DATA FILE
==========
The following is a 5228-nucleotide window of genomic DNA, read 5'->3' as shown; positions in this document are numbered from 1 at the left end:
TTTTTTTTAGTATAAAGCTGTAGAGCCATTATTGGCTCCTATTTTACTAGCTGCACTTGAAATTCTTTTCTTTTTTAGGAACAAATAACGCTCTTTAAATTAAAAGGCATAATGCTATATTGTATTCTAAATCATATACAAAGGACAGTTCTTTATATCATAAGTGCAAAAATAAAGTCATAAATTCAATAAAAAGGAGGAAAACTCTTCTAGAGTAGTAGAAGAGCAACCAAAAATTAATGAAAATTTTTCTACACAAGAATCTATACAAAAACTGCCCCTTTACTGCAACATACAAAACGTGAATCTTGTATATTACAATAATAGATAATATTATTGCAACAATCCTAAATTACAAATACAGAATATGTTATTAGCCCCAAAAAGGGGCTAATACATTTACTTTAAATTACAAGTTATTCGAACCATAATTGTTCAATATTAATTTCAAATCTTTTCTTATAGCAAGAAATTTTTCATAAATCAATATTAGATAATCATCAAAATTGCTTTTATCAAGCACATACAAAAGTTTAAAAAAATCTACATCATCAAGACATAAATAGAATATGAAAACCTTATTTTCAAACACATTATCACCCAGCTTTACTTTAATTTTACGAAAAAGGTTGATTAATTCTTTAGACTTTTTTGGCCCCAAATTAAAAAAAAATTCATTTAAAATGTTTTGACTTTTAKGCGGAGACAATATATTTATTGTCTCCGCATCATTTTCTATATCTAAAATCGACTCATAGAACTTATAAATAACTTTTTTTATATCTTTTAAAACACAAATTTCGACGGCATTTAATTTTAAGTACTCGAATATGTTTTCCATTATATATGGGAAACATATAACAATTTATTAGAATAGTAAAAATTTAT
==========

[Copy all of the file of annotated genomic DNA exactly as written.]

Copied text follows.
The following is a 5228-nucleotide window of genomic DNA, read 5'->3' as shown; positions in this document are numbered from 1 at the left end:
TTTTTTTTAGTATAAAGCTGTAGAGCCATTATTGGCTCCTATTTTACTAGCTGCACTTGAAATTCTTTTCTTTTTTAGGAACAAATAACGCTCTTTAAATTAAAAGGCATAATGCTATATTGTATTCTAAATCATATACAAAGGACAGTTCTTTATATCATAAGTGCAAAAATAAAGTCATAAATTCAATAAAAAGGAGGAAAACTCTTCTAGAGTAGTAGAAGAGCAACCAAAAATTAATGAAAATTTTTCTACACAAGAATCTATACAAAAACTGCCCCTTTACTGCAACATACAAAACGTGAATCTTGTATATTACAATAATAGATAATATTATTGCAACAATCCTAAATTACAAATACAGAATATGTTATTAGCCCCAAAAAGGGGCTAATACATTTACTTTAAATTACAAGTTATTCGAACCATAATTGTTCAATATTAATTTCAAATCTTTTCTTATAGCAAGAAATTTTTCATAAATCAATATTAGATAATCATCAAAATTGCTTTTATCAAGCACATACAAAAGTTTAAAAAAATCTACATCATCAAGACATAAATAGAATATGAAAACCTTATTTTCAAACACATTATCACCCAGCTTTACTTTAATTTTACGAAAAAGGTTGATTAATTCTTTAGACTTTTTTGGCCCCAAATTAAAAAAAAATTCATTTAAAATGTTTTGACTTTTAKGCGGAGACAATATATTTATTGTCTCCGCATCATTTTCTATATCTAAAATCGACTCATAGAACTTATAAATAACTTTTTTTATATCTTTTAAAACACAAATTTCGACGGCATTTAATTTTAAGTACTCGAATATGTTTTCCATTATATATGGGAAACATATAACAATTTATTAGAATAGTAAAAATTTAT